If there’s one thing COVID-19 has taught us it’s that the world can be shaken up virtually overnight. For businesses to effectively handle whatever comes their way—especially in this new, work-from-home era—they must, above all else, possess and be guided by a culture that understands how to use data so employees at every level of the organization can make informed decisions quickly and with confidence.
But how do enterprises go about creating and maintaining such a culture? That question was at the heart of the sixth episode of CURIOSITY, a Domo-sponsored video series that explores why now is the time to “do” data differently.
Titled Transforming the Culture of Data, the episode featured insightful perspectives from three seasoned data strategy and analytics experts: Jill Dyché, Tom Thomas, and Donald Farmer. Their overarching answer to the aforementioned question? Develop a roadmap that revolves around the following five components.
1 – Agility
“It’s been really fascinating to see, as things have shifted in our respective marketplaces this year, how fast and nimble companies have been to deal with them,” said Jill, a former software executive who now serves as the executive director of a nonprofit called Outta the Cage.
“We can’t waste time on experiments anymore. We’ve got data, and we’ve got new decisions to make, making data all the more critical.”
That statement resonated with Tom, who added that to be agile you must be willing to reprioritize.
“With my own teams,” said FordDirect’s vice president of data strategy, business intelligence and analytics, “we quickly pushed current tasks aside in order to address what was most important, which was figuring out what our new reality is, and what’s happening day-to-day, so we could then do our best to predict what’s going to happen next.”
To learn more about what Jill, Tom, and Donald think about agility, check out this clip:
2 – Governance
While data governance can prevent companies from being as agile as they’d like to be, it can also be, if implemented properly, what enables those businesses to build the ideal data-driven culture.
“We are definitely seeing companies get away from that huge, heavy executive team making governance decisions to being smaller and adopting what we call ‘governance regimes,’ who decide what the data standards will be for a particular application or use case,” Jill said.
Tom underscored the importance of data governance by saying, “If you wrap it into the company culture itself—if you embrace the ability to exploit and go after data opportunities in a smart, safe, and compliant way—that’s really the key.”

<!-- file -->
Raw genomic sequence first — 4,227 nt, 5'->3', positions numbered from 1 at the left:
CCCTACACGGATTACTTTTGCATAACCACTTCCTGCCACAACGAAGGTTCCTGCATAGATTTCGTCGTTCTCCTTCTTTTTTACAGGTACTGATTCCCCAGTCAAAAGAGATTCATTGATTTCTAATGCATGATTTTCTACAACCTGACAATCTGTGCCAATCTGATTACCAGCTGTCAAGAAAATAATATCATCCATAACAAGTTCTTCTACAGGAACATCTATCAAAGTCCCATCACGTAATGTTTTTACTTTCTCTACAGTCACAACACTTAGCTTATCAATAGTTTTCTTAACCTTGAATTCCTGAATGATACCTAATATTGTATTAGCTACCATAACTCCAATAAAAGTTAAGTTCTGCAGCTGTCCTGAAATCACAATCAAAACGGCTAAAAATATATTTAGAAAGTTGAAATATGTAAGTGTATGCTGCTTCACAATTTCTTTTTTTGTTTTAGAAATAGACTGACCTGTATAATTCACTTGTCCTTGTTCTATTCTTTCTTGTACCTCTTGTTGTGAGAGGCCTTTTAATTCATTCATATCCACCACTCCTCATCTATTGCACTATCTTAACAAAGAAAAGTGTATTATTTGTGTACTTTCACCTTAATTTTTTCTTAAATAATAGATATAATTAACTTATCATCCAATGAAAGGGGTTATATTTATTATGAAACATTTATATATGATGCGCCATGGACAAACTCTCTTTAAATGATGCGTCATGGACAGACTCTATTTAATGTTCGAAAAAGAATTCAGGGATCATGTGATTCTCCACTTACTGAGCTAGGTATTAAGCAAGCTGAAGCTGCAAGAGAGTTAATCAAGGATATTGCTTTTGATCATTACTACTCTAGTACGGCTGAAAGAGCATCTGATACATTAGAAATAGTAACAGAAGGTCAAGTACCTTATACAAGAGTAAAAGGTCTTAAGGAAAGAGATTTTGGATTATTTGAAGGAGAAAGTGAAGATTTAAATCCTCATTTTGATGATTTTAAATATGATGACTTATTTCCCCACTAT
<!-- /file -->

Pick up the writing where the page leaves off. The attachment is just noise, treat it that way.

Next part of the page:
3 – Innovation
Innovation used to be the sort of thing that was done in a lab, said Donald, a renowned data management and analytics consultant who moderated the discussion. In order to help create a data culture suited for today’s business climate, however, it’s important that creativity be a significant part of your organization’s fabric.
“Innovation now is just a series of small inspirations,” Jill said. “I think anybody can have those (inspirations), and drive something new and unique to the business.”
To drive home her point, Jill held up the restaurant industry, and in particular all the fine dining establishments she knows of that tweaked their offerings in recent months in order to retain existing customers, attract new ones, and build greater brand equity.
“(Restaurants) are great examples,” she said. “They are putting things on the ballot that may not be permanent, but, for the moment at least, are serving as really refreshing disruptions.”
4 – Technology
You can’t transform the culture around data without the right data platform, Tom said. And you can’t succeed in meeting the market where it is without a “data foundation,” Jill added.
“The fact is that the maturity of your incumbent data foundation,” she continued, “is directly proportional to your ability to pivot to this new world.”
Jill also noted that effective data-driven cultures are ones that have their arms around what kind of data they have, where that data is, and how that data can impact current business problems. The right platform enhances an organization’s ability to realize such a position.
5 – Curiosity
Organizations filled with people who are interested in doing their jobs better, interested in what’s happening beyond the walls of their own industry, and can unwind what was done in the past in order to figure out better ways for the future are the ones that are going to thrive in a post-COVID world, the trio said.
“You can buy the greatest self-service BI tools,” Tom said, “but if the intellectual curiosity among the user base is not part of the culture, your tools are just going to collect dust.
“If you can progress to the more diagnostic side of analytics, you start to get better questions from the users … and the ability to figure out what’s going to happen next.”
To learn more from these experts on how to transform your culture around data to gain a firmer grasp on what needs to happen next, watch or listen to Episode 6 of CURIOSITY.